Understanding Domestic Violence in the Church
Elisabeth Klein agrees; she was in an abusive marriage that ended in divorce several years ago, and she now runs a ministry for women who are in difficult marriages or going through divorces. While Klein’s church was supportive of her when she shared about the abuse in her marriage, she said many women have reached out to her to say their churches and pastors are not. Pastors tend to treat marriage as an unbreakable bond, even when a spouse is being abused. Thus, women are often encouraged to stay in dangerous situations.
Klein has reported some examples of the advice church leaders give to women looking to the church for help in abusive relationships: the women she speaks to have been told they don’t have enough faith, or that they need to love their husband no matter what, or that “God doesn’t give us more than we can handle.”
At a minimum, church leaders need to work on empathizing with women who say they are in difficult relationships, she said, rather than making “stay married” the primary message.
“I don’t think God is up there saying to pastors . . . ‘I’m so glad I put you in the pastor role so you could keep women in marriages that were hurting them,’” she said. “I can’t possibly understand what it is like for someone going through breast cancer, yet I would never in a million years presume to tell her how she should treat it. You can still show compassion and not understand where the person is coming from.”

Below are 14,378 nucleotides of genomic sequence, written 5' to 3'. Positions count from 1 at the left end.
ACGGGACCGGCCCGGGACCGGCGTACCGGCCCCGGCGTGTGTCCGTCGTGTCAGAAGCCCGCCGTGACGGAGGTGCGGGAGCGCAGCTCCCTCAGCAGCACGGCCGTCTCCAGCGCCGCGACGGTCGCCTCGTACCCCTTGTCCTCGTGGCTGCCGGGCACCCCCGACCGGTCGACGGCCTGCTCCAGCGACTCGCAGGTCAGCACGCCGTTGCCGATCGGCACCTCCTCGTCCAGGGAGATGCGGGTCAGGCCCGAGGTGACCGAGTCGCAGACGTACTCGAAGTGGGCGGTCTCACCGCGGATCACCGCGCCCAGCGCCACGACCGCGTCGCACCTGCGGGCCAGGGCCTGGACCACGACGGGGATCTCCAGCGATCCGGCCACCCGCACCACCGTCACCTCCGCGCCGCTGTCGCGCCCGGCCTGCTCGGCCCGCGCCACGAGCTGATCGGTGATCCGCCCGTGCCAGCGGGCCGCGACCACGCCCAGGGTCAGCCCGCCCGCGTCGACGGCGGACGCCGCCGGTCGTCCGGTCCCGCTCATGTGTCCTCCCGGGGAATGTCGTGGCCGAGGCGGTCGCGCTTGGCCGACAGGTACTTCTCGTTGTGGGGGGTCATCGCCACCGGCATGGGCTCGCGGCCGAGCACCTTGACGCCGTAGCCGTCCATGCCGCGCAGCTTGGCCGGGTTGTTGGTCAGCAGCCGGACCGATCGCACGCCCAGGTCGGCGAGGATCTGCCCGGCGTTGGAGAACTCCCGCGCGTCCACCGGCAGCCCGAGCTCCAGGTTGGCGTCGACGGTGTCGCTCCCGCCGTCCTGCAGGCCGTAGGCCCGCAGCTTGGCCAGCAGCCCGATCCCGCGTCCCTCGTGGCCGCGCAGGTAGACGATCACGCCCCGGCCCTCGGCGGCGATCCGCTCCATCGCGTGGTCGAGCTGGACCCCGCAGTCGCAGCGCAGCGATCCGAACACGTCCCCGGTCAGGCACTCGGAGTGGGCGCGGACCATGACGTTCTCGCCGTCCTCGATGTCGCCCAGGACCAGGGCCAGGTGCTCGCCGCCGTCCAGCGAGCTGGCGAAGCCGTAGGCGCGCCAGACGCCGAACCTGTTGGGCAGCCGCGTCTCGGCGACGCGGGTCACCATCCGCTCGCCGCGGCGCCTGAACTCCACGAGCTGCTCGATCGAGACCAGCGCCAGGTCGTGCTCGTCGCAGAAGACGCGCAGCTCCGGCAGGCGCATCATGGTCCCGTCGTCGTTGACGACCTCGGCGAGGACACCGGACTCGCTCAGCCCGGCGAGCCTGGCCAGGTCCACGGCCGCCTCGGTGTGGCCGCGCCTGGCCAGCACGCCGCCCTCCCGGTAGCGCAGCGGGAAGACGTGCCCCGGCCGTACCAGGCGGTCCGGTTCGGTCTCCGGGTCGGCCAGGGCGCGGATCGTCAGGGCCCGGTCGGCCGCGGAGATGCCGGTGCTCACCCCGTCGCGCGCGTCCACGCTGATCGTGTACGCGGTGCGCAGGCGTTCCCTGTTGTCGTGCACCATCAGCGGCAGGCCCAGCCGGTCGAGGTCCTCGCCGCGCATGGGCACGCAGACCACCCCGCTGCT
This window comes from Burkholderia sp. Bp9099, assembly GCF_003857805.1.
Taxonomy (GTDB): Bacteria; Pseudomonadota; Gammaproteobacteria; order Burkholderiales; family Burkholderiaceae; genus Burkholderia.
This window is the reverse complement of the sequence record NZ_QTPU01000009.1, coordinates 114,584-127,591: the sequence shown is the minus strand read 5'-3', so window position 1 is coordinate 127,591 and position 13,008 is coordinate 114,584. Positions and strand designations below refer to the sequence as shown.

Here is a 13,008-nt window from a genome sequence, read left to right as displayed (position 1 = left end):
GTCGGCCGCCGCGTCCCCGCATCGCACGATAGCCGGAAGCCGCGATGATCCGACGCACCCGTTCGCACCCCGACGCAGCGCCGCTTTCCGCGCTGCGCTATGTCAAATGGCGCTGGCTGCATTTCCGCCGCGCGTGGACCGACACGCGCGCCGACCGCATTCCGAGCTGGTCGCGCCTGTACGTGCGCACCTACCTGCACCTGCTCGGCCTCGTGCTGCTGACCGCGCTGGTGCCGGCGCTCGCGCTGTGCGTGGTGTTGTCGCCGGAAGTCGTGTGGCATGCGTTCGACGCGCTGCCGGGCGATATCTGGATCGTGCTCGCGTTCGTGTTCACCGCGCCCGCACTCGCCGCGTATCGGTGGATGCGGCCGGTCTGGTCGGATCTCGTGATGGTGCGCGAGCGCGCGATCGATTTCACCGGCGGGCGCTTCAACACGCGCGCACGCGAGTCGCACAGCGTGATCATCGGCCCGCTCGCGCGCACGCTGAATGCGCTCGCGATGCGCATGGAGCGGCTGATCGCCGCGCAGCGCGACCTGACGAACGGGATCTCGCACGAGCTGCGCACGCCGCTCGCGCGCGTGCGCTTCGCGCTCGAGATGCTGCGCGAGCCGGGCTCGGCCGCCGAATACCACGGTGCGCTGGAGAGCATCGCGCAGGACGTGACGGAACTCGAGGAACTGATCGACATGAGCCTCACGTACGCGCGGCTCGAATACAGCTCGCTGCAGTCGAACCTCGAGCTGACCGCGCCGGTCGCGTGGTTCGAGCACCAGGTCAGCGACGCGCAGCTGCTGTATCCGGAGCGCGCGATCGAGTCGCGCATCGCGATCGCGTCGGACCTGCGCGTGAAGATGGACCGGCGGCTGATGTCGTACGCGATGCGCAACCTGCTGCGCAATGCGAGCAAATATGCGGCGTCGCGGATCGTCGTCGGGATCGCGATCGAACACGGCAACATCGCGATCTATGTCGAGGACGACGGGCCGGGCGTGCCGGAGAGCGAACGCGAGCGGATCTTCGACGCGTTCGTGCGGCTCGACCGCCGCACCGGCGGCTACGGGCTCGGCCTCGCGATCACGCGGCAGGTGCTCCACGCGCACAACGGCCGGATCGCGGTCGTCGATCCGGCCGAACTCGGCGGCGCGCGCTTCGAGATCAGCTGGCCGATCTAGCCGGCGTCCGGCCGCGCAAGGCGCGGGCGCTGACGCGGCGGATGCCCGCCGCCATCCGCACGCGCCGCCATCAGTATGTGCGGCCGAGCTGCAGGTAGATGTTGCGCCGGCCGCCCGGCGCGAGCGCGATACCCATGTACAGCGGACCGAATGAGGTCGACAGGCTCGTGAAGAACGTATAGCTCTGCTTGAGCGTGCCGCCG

In order to stop domestic violence from turning deadly on church property (and beyond), church staff—especially pastors—need to better understand the realities of domestic violence and recognize it when they come across it, Chinn said.
“There are so many pastors and counselors who themselves are not educated on the real dangers of domestic abuse,” he said. “They view it as a spiritual and temporary problem. It may be spiritual, but it’s not temporary.”
Even before pastors are alerted to abusive relationships, they can create environments that discourage abuse. Crippen suggests that pastors read about the issue and preach on it regularly—or, if they feel unqualified to do so, have a guest preacher teach on the subject.
“Don't think you have to wait to see signs of physical abuse, because it is often absent,” he said. “The best thing for any church to do is to assume that there is at least one abused woman in their midst. The evil is far more prevalent than most want to admit.” (While both men and women are victims of domestic violence, women are more likely to be victims of severe violence, and 7 out of every 10 victims killed by an intimate partner in 2007 were women, according to the 2014 Sojourners report cited above.)